The Niger Delta Development Commission (NDDC) has reached an agreement with the British government to improve the commission’s service delivery to the Niger Delta.
The Managing Director of the commission, Mr Nsima Ekere, disclosed this at the signing of a Memorandum of Understanding (MoU) on two programmes under the Department of International Development (DFID), in Port Harcourt.
The Facility for Oil Sector Transparency and Reform (FOSTER) and the Market Development Project in the Niger Delta (MADE) are the two programmes under DFID, a UK government aid organisation.
Ekere said that NDDC sought assistance from FOSTER and MADE due to the current management’s determination to reposition the commission for better service delivery to the nine Niger Delta states.
“The core mandate of NDDC is to facilitate rapid and sustainable development of the Niger Delta to one that is economically prosperous, socially stable, politically peaceful and ecologically regenerative.
That explains why upon assumption of office, we felt that we can hardly do it alone without external support and collaboration.To this end, FOSTER will support improvements to prioritization of projects and budgeting while strengthening transparency, discipline spending and overhaul NDDC’s internal systems, processes and procedures. Similarly, FOSTER will provide support for project monitoring and evaluation that tracks projects and programmes from award; implementation to impact assessment,” he said.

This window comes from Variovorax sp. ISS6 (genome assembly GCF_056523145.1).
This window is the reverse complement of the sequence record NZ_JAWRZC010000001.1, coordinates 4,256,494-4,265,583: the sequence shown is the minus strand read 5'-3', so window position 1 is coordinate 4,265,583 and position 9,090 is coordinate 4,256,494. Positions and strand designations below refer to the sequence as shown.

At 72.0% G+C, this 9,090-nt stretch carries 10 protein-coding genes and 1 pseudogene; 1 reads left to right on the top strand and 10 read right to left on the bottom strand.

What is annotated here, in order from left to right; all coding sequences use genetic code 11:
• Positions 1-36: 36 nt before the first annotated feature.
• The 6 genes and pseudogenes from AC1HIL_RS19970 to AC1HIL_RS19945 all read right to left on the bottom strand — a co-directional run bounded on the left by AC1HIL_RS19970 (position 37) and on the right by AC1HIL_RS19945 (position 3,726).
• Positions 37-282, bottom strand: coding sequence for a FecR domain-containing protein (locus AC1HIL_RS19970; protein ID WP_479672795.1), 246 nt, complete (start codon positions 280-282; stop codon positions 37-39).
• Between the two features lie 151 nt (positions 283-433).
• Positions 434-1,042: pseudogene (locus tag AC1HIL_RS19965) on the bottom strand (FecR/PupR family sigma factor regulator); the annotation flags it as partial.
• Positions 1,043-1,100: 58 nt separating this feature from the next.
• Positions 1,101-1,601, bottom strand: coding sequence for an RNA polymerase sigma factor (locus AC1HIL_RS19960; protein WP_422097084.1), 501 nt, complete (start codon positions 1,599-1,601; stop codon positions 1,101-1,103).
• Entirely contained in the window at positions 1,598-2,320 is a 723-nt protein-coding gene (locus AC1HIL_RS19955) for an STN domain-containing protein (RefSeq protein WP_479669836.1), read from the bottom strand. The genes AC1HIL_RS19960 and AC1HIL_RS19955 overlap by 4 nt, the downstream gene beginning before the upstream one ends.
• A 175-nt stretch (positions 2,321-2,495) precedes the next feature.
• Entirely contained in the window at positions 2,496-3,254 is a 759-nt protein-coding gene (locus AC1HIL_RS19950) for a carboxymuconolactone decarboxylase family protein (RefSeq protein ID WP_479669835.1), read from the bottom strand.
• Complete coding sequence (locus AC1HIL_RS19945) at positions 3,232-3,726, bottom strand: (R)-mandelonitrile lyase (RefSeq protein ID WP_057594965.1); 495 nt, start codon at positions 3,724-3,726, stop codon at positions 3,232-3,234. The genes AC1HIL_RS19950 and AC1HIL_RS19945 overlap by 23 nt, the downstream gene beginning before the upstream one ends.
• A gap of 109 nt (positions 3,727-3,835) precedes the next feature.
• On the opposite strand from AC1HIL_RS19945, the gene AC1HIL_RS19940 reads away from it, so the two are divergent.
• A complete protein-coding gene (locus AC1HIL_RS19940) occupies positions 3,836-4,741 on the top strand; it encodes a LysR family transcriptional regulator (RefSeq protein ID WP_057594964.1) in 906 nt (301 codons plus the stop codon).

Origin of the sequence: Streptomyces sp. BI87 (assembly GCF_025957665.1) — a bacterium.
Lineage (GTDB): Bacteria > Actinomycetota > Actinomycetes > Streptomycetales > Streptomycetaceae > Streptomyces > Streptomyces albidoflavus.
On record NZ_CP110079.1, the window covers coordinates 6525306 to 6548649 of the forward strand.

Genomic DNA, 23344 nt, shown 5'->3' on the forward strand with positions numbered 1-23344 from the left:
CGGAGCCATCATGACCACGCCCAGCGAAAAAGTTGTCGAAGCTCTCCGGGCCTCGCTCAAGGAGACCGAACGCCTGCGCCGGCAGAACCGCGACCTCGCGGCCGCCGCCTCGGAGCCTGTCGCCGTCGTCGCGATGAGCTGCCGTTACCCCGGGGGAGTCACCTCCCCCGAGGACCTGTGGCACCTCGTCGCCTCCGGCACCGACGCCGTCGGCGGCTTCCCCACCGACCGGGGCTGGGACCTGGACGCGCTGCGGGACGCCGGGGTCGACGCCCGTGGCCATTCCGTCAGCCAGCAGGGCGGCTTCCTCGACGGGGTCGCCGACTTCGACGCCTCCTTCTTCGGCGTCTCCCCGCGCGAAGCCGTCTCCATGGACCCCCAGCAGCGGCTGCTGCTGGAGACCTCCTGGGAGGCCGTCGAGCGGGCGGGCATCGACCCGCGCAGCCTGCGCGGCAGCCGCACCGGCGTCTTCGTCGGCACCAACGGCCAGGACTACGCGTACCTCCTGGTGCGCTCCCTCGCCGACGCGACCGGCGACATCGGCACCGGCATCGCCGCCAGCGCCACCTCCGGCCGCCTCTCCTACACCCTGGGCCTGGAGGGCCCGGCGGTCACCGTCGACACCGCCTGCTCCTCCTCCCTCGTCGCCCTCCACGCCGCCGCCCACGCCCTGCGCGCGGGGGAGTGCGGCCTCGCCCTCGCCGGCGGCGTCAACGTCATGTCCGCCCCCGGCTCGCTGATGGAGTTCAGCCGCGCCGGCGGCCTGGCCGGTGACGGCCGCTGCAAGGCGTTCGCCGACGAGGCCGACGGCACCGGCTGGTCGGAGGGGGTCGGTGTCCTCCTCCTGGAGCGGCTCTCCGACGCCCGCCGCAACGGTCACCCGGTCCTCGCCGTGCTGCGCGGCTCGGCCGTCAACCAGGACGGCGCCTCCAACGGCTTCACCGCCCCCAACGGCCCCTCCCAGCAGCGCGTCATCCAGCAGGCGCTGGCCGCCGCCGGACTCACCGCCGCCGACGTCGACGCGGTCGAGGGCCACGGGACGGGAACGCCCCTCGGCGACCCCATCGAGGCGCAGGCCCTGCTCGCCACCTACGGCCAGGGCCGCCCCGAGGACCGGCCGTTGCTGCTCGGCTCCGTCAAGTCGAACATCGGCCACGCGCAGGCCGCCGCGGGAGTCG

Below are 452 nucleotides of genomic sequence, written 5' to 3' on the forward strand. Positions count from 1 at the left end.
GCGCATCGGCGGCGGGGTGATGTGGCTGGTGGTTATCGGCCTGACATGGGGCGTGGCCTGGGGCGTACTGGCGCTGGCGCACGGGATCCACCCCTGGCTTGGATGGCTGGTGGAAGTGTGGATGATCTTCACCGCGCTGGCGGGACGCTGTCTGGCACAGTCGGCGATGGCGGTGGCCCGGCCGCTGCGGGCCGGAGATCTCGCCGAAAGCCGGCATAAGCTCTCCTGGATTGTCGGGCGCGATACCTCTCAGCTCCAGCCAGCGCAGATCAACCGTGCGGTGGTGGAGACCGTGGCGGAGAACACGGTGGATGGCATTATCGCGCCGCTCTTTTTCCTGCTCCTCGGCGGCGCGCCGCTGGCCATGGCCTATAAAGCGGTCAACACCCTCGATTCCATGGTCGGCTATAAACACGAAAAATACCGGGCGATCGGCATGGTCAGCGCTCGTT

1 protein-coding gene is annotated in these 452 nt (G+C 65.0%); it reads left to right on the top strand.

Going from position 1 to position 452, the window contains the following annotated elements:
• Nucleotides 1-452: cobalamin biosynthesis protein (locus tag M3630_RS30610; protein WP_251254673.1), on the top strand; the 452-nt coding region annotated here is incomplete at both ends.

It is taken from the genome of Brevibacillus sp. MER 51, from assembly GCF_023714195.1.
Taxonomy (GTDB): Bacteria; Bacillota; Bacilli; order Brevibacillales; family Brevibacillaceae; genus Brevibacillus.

Ekere said that the aid organisation would improve the commission’s Quarterly Report and provide technical support and communication strategy for regular engagement with stakeholders in the region.
He explained that MADE, under the terms of the agreement, would work with the commission to assist disadvantaged agriculture marketers with focus to boost agriculture in the region.
According to him, the MoU will also enable grant-funding for sustainable development initiatives that will stimulate growth in Non-Oil Products.
“The fund will enhance oil palm production, development of poultry farming, training in the production of finished leather goods and training in aquatic farming, among others.
“Economic diversification is vital to the region’s long-term economic growth and as such, we must align ourselves with programmes that seek to advance this vital cause. For this reason, agriculture and other factor markets must be given much needed attention in order to exploit opportunities that can create jobs and boost employment in the region,” he said.
Ekere said that both partnership heralded a new future for the commission and was indication of current move by the new NDDC board and management to fast track the region’s development.
Team Lead of FOSTER, Mr Henry Adigun, commended NDDC for the opportunity and assured of the organisation’s determination to rebrand the commission for efficient service delivery.
He said that DFID under which FOSTER operated was particularly concerned with events in the Niger Delta and was willing to provide other support to the region.
On his part, Tunde Oderinde, who led the MADE delegation, said the body would bring its international expertise to boost agriculture in the Niger Delta.